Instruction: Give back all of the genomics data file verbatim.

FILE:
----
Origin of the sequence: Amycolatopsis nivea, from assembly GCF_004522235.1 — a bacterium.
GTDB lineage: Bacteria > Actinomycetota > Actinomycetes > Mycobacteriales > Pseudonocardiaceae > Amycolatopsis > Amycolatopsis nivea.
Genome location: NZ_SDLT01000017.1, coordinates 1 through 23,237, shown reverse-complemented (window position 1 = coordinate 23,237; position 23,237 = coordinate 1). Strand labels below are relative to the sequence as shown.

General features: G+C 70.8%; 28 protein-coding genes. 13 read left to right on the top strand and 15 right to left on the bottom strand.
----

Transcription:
Origin of the sequence: Amycolatopsis nivea, from assembly GCF_004522235.1 — a bacterium.
GTDB lineage: Bacteria > Actinomycetota > Actinomycetes > Mycobacteriales > Pseudonocardiaceae > Amycolatopsis > Amycolatopsis nivea.
Genome location: NZ_SDLT01000017.1, coordinates 1 through 23,237, shown reverse-complemented (window position 1 = coordinate 23,237; position 23,237 = coordinate 1). Strand labels below are relative to the sequence as shown.

General features: G+C 70.8%; 28 protein-coding genes. 13 read left to right on the top strand and 15 right to left on the bottom strand.